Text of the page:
One of the key issues in a car accident is determining which driver is at fault or negligent. In some situations, the law can assign fault to someone who was not driving or even present in the car at the time of the accident. Below are the instances where this can occur.
When an employee drives the car. Employers are responsible for wrongful acts, including negligent driving, while the employee is performing job duties.
When you let an incompetent or unfit driver use your car. When you lend your car to someone who is reckless, incompetent or an unfit driver, and they cause and accident, you are liable for injuries and damage resulting from the accident. This act is called negligent entrustment, where the plaintiff must prove that the car owner knew, or should have known, that the driver was incompetent at the time permission was given.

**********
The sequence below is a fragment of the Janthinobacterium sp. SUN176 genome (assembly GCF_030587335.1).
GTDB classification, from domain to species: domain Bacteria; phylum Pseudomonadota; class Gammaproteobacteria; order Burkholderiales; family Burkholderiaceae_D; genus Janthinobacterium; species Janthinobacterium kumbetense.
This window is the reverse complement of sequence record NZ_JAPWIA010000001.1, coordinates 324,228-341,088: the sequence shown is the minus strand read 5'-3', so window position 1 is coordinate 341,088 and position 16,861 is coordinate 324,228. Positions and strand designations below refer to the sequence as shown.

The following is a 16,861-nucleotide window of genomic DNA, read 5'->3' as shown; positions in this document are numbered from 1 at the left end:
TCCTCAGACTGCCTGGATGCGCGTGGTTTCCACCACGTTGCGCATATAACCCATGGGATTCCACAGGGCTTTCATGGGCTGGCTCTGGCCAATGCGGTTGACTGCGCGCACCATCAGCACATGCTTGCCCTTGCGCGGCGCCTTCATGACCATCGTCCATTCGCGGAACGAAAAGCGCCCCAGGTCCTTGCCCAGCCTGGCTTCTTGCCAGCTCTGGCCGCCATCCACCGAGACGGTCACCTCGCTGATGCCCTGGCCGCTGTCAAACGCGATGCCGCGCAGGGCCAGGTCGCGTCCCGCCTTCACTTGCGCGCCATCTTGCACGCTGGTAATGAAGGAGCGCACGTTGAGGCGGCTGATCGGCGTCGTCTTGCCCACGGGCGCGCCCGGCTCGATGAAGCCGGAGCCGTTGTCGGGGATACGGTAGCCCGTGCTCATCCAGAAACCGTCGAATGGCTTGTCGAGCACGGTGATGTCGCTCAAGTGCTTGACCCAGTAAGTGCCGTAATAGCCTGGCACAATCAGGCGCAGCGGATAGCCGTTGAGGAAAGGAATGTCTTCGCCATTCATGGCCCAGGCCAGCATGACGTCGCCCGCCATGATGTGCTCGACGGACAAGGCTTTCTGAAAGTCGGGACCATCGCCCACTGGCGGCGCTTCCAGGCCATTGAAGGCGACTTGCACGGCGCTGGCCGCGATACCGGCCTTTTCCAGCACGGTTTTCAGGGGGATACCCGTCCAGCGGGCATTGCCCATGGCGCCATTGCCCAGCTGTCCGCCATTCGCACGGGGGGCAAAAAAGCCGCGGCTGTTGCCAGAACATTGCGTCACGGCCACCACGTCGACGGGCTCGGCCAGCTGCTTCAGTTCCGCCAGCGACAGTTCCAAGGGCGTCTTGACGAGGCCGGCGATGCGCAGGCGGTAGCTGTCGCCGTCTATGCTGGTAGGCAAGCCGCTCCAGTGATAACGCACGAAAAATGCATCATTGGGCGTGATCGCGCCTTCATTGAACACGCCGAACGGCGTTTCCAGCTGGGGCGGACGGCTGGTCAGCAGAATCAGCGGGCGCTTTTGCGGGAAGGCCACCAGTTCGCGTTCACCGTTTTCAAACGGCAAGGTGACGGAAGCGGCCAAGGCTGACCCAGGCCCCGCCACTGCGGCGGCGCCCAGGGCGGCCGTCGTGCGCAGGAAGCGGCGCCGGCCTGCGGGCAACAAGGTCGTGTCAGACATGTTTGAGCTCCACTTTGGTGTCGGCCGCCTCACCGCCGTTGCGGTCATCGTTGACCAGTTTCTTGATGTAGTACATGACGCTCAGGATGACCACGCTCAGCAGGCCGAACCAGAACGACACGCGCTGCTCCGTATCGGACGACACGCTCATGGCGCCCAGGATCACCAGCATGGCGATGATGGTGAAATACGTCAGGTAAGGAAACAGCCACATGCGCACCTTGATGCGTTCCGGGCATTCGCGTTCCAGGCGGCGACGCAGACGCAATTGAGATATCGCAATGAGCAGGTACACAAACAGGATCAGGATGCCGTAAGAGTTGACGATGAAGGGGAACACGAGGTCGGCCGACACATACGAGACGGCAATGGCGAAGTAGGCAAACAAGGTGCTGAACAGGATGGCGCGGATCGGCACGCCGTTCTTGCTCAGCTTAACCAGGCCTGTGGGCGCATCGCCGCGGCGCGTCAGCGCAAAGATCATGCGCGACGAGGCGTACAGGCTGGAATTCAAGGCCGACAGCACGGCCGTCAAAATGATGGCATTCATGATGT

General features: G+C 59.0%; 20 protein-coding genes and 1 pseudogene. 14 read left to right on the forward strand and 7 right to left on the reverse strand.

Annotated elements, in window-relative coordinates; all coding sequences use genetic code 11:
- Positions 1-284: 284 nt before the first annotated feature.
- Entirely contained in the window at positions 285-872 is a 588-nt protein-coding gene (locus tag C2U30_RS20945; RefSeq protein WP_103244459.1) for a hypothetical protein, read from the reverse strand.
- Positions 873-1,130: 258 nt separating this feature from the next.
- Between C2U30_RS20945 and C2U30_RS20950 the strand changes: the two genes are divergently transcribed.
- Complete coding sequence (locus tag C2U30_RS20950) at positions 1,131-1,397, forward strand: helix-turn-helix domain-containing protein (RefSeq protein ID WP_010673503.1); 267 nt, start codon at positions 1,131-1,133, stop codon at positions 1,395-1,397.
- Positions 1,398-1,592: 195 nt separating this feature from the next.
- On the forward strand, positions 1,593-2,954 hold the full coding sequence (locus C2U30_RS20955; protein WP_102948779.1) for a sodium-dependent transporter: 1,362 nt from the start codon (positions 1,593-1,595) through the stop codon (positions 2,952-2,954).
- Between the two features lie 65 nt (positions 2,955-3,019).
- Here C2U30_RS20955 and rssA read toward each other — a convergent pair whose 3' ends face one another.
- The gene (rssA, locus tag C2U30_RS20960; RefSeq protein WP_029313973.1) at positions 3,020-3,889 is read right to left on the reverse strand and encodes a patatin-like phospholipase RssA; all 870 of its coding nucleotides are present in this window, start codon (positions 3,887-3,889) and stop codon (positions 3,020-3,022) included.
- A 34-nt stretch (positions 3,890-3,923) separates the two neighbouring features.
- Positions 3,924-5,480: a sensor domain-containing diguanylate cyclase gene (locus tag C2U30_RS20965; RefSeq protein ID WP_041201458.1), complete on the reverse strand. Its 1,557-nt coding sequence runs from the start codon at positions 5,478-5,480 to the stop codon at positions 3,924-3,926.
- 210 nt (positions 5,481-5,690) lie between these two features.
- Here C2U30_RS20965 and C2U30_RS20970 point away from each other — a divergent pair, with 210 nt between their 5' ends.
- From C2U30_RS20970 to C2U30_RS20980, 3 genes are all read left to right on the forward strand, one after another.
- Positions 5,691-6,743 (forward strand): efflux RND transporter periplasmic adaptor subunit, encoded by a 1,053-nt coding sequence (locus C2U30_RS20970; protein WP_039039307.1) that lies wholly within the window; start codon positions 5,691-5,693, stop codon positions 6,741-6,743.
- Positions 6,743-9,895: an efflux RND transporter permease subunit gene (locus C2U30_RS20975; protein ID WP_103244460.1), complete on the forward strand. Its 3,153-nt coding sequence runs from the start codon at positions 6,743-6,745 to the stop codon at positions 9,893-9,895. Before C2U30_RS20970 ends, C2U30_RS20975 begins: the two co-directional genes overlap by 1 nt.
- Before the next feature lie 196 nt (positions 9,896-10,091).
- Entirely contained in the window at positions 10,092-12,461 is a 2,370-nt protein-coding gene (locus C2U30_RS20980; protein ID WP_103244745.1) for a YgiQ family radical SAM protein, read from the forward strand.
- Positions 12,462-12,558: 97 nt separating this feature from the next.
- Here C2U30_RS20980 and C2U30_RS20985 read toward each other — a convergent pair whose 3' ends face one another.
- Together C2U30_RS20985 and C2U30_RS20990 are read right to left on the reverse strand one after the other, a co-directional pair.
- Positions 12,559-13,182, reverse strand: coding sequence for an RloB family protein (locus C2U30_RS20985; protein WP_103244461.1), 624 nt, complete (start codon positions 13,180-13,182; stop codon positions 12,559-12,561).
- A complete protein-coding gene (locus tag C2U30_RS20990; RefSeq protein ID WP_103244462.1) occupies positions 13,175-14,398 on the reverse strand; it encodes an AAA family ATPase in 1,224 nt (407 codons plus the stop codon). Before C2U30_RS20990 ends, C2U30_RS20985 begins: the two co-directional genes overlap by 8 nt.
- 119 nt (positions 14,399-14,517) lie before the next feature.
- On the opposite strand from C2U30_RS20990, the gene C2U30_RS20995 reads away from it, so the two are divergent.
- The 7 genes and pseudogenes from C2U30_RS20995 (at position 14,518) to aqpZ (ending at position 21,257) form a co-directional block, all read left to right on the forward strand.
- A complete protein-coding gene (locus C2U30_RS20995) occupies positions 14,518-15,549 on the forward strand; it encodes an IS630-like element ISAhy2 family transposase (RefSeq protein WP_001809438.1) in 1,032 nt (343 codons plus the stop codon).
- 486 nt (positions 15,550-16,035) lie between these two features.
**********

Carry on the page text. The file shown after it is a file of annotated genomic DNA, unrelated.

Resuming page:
How do you know if someone is incompetent, reckless or unfit to drive? If they are…
- Unlicensed or underage
- Suffering from an illness
- Previously reckless driver
When your kids drive the car. Parents can be liable for their child’s negligent driving if they are using the family car. Below are two laws this can happen under.
- Negligent entrustment. If a parent knows their child is incompetent, reckless, inexperienced or unlicensed then the parent may be liable for damages caused by the child’s driving.
- The family purpose doctrine. If someone purchases and maintains a car for general family use, the owner is liable for negligent driving by any family member using the vehicle.
Always be cautious when lending your car to another person. Make sure you and them understand what can happen in the result of an accident while using another person’s car before you are in a sticky situation.